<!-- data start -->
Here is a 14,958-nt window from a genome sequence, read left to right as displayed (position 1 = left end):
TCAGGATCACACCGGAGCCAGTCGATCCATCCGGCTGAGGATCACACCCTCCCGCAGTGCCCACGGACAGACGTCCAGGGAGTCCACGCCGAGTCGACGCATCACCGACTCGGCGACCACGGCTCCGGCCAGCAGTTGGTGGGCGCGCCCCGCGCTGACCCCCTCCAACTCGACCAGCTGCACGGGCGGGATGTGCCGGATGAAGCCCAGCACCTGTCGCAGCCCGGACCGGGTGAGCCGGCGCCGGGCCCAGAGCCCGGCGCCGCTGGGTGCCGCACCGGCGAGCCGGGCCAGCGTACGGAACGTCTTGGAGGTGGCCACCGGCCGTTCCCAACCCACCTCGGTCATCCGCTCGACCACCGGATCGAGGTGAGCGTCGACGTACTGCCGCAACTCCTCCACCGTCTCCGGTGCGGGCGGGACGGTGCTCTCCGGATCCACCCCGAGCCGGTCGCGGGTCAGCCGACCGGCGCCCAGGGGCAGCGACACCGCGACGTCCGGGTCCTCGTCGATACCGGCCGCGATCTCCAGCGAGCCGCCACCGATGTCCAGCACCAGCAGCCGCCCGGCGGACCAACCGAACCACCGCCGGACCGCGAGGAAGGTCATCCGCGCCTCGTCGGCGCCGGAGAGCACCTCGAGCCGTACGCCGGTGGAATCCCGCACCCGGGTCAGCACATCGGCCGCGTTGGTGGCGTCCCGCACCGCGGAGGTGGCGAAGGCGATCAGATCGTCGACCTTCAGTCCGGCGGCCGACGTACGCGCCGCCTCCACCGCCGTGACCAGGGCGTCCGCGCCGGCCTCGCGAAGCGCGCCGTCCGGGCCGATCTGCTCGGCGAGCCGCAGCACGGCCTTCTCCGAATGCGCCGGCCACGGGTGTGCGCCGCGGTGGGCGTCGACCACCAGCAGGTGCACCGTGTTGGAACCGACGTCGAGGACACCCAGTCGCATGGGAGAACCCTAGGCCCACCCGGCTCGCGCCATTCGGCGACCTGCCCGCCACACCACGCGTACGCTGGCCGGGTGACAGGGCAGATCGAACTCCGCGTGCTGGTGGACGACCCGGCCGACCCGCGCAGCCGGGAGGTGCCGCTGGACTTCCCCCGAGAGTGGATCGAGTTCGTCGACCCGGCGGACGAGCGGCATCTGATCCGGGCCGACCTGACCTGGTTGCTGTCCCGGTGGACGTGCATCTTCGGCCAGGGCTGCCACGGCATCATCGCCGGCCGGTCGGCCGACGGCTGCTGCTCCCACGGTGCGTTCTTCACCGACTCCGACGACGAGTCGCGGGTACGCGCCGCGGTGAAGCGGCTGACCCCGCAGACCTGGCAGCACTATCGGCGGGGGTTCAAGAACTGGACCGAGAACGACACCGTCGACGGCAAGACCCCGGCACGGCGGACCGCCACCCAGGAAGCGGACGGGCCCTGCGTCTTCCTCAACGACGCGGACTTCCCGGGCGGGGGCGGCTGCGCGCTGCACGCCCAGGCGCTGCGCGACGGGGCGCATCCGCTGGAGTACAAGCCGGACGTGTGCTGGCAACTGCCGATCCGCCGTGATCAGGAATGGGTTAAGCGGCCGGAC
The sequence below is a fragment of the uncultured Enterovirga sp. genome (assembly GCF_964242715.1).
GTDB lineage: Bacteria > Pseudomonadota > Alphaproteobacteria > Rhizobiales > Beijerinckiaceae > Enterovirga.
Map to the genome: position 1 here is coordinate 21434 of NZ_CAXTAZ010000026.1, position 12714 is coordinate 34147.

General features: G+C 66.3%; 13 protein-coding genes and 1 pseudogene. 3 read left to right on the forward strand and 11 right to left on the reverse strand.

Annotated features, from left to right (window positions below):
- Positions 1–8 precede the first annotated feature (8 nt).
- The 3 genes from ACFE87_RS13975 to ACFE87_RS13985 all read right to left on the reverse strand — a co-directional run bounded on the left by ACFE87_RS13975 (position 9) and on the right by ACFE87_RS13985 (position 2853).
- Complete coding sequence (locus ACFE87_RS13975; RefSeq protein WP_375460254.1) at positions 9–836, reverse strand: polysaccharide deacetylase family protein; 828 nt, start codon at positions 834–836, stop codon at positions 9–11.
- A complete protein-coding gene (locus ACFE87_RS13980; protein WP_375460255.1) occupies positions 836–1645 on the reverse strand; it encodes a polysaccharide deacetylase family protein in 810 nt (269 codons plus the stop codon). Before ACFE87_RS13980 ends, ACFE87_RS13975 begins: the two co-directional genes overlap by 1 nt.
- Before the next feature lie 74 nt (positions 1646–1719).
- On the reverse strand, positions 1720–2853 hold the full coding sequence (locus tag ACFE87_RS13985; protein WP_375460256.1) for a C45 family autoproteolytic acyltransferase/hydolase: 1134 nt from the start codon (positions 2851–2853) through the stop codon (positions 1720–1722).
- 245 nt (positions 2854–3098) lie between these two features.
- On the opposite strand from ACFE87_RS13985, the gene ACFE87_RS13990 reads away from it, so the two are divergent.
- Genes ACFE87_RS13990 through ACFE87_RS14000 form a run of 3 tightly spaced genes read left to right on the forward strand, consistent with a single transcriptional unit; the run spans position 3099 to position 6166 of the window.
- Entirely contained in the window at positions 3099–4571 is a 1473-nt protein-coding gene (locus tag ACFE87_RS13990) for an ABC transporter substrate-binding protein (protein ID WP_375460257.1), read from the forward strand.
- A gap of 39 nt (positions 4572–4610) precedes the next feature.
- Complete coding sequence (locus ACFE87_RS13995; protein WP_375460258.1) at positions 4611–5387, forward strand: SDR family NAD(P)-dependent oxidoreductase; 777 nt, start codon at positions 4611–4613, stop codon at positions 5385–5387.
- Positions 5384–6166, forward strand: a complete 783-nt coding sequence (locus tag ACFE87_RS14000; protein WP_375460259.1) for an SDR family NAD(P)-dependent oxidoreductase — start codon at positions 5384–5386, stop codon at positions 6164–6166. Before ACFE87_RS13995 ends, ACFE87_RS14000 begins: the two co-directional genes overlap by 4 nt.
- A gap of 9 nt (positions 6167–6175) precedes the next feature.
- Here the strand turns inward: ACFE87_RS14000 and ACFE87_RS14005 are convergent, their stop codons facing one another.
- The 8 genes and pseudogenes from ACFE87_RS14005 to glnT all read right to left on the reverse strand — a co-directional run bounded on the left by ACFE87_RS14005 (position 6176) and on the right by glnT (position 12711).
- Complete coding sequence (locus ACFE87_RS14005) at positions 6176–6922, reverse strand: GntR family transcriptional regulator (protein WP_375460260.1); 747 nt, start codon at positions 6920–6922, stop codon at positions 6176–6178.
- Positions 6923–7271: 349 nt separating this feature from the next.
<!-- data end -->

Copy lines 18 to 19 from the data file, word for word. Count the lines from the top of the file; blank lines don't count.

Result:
- A gap of 39 nt (positions 4572–4610) precedes the next feature.
- Complete coding sequence (locus ACFE87_RS13995; protein WP_375460258.1) at positions 4611–5387, forward strand: SDR family NAD(P)-dependent oxidoreductase; 777 nt, start codon at positions 4611–4613, stop codon at positions 5385–5387.